3. The manifest is passed to subsequent Lambda functions, which orchestrate the data analysis through different AWS services.
  4. These analyses can include Amazon EMR for population-scale genomics, Amazon EC2 for HPC and machine learning, and Amazon Redshift for your healthcare data warehouse.
  5. Results from each analysis are staged back in Amazon S3 and logged in the data catalog.
  6. BI tools like Amazon QuickSight or Tableau, or data analysis workbooks like Jupyter can query Amazon S3 to visualize results, such as through Amazon Athena.

A practical example

Imagine that you are at a pharmaceutical company that is developing a drug to address a neurological condition. You have longitudinal data in the form of brain scans and have noticed that the drug compound under development seems to benefit a specific subpopulation of individuals. As a result, you determine to sequence the genomes of all the responders and non-responders to look for specific biomarkers that could indicate response levels. Success would result in a companion diagnostic that you could use alongside your drug to increase its overall efficacy by delivering it only to the responding population.

Let’s briefly look at how this study might play out in the steps of data acquisition, normalization, and analysis described earlier.

Data acquisition

Data from longitudinal brain imaging studies can be moved to AWS using AWS Snowball. Genomics data coming off your genome sequencers would land in Amazon S3 via AWS Storage Gateway and/or AWS Direct Connect. These datasets are stored in your data catalog where you track items such as date generated, anonymized subject ID, etc.

Data processing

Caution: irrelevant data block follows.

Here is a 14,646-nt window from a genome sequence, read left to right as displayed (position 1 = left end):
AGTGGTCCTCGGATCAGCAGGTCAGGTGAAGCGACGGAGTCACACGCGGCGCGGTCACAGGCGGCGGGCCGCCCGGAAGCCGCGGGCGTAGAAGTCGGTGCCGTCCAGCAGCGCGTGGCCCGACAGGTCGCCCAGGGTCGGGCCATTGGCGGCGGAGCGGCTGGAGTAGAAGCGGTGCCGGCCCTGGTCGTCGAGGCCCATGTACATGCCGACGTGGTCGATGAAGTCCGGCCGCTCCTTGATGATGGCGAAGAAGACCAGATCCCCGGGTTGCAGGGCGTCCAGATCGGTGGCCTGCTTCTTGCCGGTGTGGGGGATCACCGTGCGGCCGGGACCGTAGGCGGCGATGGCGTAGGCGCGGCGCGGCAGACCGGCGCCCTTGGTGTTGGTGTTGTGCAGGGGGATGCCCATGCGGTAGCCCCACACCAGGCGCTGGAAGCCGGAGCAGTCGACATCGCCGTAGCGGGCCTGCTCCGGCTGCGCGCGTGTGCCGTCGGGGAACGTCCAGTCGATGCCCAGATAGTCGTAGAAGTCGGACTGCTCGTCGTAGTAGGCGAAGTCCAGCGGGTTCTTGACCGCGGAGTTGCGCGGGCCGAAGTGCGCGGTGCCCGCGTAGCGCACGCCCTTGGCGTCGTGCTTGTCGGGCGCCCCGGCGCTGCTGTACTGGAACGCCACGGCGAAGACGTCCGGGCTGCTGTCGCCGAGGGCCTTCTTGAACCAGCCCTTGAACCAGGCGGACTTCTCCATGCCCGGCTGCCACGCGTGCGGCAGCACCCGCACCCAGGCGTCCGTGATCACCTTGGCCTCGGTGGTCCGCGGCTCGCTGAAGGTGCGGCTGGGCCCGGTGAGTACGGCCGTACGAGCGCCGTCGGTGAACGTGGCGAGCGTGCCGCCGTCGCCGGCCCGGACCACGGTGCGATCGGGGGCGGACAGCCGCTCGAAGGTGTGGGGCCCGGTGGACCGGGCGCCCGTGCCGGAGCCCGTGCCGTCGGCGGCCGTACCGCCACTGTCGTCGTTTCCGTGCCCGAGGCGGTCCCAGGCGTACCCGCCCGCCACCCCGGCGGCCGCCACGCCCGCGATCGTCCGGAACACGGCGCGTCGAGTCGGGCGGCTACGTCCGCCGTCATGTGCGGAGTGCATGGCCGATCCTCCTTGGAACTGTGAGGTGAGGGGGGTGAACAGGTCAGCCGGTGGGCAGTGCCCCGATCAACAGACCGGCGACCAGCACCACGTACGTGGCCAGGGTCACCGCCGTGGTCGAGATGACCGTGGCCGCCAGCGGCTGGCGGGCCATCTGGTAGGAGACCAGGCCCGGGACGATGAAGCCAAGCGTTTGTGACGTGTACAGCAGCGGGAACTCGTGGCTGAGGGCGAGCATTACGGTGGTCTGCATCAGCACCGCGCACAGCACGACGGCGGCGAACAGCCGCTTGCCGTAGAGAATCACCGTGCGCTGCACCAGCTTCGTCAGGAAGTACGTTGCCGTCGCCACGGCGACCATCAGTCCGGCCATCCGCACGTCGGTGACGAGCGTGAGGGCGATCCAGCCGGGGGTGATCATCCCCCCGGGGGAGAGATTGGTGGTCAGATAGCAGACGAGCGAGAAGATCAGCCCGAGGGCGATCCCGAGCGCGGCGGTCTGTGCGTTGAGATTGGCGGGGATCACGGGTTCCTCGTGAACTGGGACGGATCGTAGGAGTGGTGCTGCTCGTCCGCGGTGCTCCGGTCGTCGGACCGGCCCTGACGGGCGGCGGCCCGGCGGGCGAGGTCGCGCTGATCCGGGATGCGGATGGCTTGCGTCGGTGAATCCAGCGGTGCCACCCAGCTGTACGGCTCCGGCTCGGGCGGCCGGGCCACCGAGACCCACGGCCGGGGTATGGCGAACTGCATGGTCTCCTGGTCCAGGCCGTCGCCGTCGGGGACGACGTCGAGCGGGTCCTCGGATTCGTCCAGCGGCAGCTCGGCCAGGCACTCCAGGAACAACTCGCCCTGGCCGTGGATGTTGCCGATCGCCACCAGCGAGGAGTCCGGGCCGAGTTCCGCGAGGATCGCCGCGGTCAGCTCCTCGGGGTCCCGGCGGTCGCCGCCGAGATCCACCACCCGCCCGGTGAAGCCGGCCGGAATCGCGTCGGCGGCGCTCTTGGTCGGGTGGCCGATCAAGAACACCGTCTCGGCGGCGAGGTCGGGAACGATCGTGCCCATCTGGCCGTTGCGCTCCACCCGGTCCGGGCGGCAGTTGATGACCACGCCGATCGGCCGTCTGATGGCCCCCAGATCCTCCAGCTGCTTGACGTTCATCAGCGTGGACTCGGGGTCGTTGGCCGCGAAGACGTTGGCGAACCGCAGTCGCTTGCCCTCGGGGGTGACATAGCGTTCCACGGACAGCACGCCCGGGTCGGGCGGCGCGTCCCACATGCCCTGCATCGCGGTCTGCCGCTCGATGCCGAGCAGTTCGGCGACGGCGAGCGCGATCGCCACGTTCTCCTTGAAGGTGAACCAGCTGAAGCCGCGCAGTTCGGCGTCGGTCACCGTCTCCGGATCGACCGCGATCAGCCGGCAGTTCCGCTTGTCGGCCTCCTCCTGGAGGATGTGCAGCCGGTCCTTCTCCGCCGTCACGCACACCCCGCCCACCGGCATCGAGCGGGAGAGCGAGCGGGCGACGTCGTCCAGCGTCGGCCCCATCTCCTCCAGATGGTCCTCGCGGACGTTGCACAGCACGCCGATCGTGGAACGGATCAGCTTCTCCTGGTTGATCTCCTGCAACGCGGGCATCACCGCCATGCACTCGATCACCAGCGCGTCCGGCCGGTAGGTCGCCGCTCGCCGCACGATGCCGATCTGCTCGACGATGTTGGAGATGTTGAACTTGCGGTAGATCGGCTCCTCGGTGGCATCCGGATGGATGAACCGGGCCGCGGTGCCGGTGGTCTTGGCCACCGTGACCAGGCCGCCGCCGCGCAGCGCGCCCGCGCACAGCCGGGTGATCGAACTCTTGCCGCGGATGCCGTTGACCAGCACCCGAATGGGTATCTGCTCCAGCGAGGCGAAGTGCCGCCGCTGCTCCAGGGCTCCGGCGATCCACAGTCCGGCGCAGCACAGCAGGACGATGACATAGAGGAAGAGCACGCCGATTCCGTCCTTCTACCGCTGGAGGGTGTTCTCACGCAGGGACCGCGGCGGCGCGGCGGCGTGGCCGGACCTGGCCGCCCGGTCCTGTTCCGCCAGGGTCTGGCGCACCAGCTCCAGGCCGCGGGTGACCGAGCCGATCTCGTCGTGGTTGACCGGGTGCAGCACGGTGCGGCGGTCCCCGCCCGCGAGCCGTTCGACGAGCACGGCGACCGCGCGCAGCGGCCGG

Genomes are transformed from raw reads (e.g., FASTQ) to a human readable format (VCF) that identifies variations in a genome. These VCF files are subsequently extracted, transformed, and loaded into a format that is amenable to big data analytics, such as Parquet.

Data analysis

You build a data manifest of your brain scans in Amazon S3. You use the deep learning AMI and P2 instance family to build machine learning models to identify images that represent different stages in your disorder-of-interest. You then run association analyses that combine your genomics data with your brain imaging models and drug response data to identify what genomic variants associate with improved treatment outcomes. You can manage these analyses via Jupyter notebooks, or you can connect with your BI tool of choice to visualize your results.

It will always be day one for RWE

By implementing real world evidence platforms on AWS, you can quickly integrate and interrogate disparate healthcare data to advance human health. By designing your RWE platform to be flexible, you can readily incorporate new big data technologies as they become relevant to your needs. This enables you to innovate and discover at a quicker rate.

To read more about real world evidence on AWS, and how AWS Partner Network (APN) Premier Consulting Partner Deloitte has architected their ConvergeHEALTH platform on AWS, check out this guest post on the APN Blog!

Please leave any questions and comments below.


Additional Reading

The healthcare ecosystem has chosen a variety of tools and techniques for working with big data, but one tool that comes up again and again in many of the architectures we design and review is Spark on Amazon EMR. Will spark power the data behind precision medicine?


About the Authors

Dr. Aaron Friedman is a Healthcare and Life Sciences Partner Solutions Architect at Amazon Web Services. He works with ISVs and SIs to architect healthcare solutions on AWS, and bring the best possible experience to their customers. His passion is working at the intersection of science, big data, and software. In his spare time, he’s exploring the outdoors, learning a new thing to cook, or spending time with his wife and his dog, Macaroon.